Favourite books of 2011

This is a bit of a departure from the premise of this blog but I’ve been looking back on 2011 trying to decide which were my favourite books. I never used to think about stuff like this but then one year my work totally sprung it on me that we were each going to pick out some favourite books and create a shop top 10 for the year. I was completely lost and so ever since then I’ve been making notes of my favourite new books throughout the year so I would actually have something to say when the time came. Needless to say, it’s never happened again. But now I have a platform to unleash my recommendations on an unsuspecting public! Muahahahahahahah!

Note: these aren’t ranked or anything, I can never decide which one I like SUPER best, and just when I think I have decided, I change my mind. So in no particular order:

A Visit from the Goon Squad by Jennifer Egan is a novel comprised of interlinking short stories, each from a different narrator. They’re linked by Benny and Sasha, record label executives and some of the stories are from them, others are from people close to them and others are by people so distant that it takes you a while to figure out how they’re connected. The sotry hops from their 70s punk rock beginnings through to the present and then stretches into the future. All this creates a sweeping, messy, witty picture of time, music, human fallibility and ultimately (for me) hope. The power point chapter is beautiful. Read it to find out what that means. Or read it because of the cool hipster title. Or read it because it won the 2011 Tournament of Books. But definitely read it!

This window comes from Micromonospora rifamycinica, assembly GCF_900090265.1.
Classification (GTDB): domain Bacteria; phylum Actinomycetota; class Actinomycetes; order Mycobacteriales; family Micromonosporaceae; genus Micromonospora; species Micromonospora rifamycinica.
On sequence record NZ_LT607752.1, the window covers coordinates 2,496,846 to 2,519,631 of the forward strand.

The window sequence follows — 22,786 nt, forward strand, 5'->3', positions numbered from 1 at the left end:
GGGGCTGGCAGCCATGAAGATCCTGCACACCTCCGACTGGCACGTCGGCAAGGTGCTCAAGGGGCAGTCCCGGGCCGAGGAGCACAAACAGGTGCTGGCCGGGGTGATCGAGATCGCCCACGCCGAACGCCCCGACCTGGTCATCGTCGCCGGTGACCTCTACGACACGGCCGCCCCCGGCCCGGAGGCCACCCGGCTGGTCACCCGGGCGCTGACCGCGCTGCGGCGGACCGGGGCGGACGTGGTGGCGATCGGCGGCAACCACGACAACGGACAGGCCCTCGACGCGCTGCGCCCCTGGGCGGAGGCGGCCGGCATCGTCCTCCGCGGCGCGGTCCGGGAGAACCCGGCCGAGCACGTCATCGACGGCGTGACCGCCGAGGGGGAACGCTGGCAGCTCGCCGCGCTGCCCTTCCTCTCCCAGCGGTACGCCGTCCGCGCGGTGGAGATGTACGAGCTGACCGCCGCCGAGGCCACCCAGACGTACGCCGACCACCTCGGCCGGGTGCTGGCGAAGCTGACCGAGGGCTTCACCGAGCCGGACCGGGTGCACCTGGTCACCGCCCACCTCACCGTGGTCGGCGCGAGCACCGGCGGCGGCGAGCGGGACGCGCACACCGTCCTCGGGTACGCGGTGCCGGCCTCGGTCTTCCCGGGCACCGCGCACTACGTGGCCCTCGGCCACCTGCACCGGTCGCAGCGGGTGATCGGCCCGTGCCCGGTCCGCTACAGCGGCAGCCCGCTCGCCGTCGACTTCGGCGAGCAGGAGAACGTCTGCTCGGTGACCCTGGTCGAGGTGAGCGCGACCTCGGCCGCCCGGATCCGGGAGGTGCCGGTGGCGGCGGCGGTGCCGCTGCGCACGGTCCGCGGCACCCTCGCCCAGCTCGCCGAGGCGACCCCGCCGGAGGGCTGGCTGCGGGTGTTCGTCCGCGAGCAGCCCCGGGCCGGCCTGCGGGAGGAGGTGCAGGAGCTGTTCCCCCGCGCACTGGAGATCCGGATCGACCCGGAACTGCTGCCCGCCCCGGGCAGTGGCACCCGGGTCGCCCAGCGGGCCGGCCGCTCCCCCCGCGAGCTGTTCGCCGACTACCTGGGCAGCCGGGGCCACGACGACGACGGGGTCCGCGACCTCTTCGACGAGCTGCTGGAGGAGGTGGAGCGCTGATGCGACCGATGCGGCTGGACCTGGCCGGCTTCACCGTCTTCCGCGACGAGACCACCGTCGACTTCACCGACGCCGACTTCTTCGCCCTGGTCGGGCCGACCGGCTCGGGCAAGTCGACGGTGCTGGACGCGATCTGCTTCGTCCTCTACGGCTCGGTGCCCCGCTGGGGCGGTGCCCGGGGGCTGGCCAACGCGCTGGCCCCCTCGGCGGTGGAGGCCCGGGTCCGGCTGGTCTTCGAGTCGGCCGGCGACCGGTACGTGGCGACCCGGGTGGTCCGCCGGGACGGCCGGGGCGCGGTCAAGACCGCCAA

The Marriage Plot by Jeffrey Eugenides has POLARISED the small circle of people I know who have read it. I adored it. I gave it to my brother who thought it was average but because of what he calls my ‘irrational love’ for it has set out to DESTROY it. Through blogging and recommendations and general insulting, not through actual destruction. I want to stress again that neither I nor anyone in my family would physically harm a book. In fact if anything my brother is even more pedantic than me and doesn’t like it when I read his books because I hold them open too widely. YEAH. Anyway I was heartened again when the cafe owner next to my bookshop told me how much she loved it and it was for the same reasons that I do. The Marriage Plot follows three students who have just finished their university degrees and are trying to find their place in the world. Leonard is a crazy smart, crazy charismatic biology student struggling with mental illness and self-medication. Mitchell is a gifted theology student who isn’t sure what he believes in. Madeleine is a literature major who has a great paper on ‘The Marriage Plot’ in Austen and Elliot but isn’t sure what she’s going to do with herself in the real world (overidentify much?). Apart from being a modern take and at the same time a subtle mocking of the traditional marriage plot story, I loved this book because Eugenides made me love his characters, even the annoying ones. I felt like he really captured the melodrama that is college/university life (ummm, my life really) but not condescendingly. He writes so simply and yet elegantly that you’re drawn along and never want to put the book down.

The Art of Fielding by Chad Harbach is a novel about a group of people coming together and breaking apart around a baseball team. There’s Henry, the preternaturally talented yet unassuming short stop, Mike the captain, the leader of men who wants too much more, Owen, the least likely athlete ever, Dean Affenlight, the eternal bachelor with a new interest on the field, his daughter Pella who escapes to his university following a failed marriage. Now let me tell you I hate sports. All sports. I hate sport a lot. It would take up way too much of my reviewing room to tell you how much I hate sport, and I’ve already wasted some room on my petty feud with my brother. So when I tell you that this book is about baseball, not just baseball as a metaphor but baseball drills, practise and games, take me seriously when I say it is such a good book about baseball that I didn’t want to ever stop reading it, even the baseball parts. So whether you like sport or not, you should definitely read The Art of Fielding for its beautiful writing and its unlikely yet earnest friendships that make you believe we all might just be ok.

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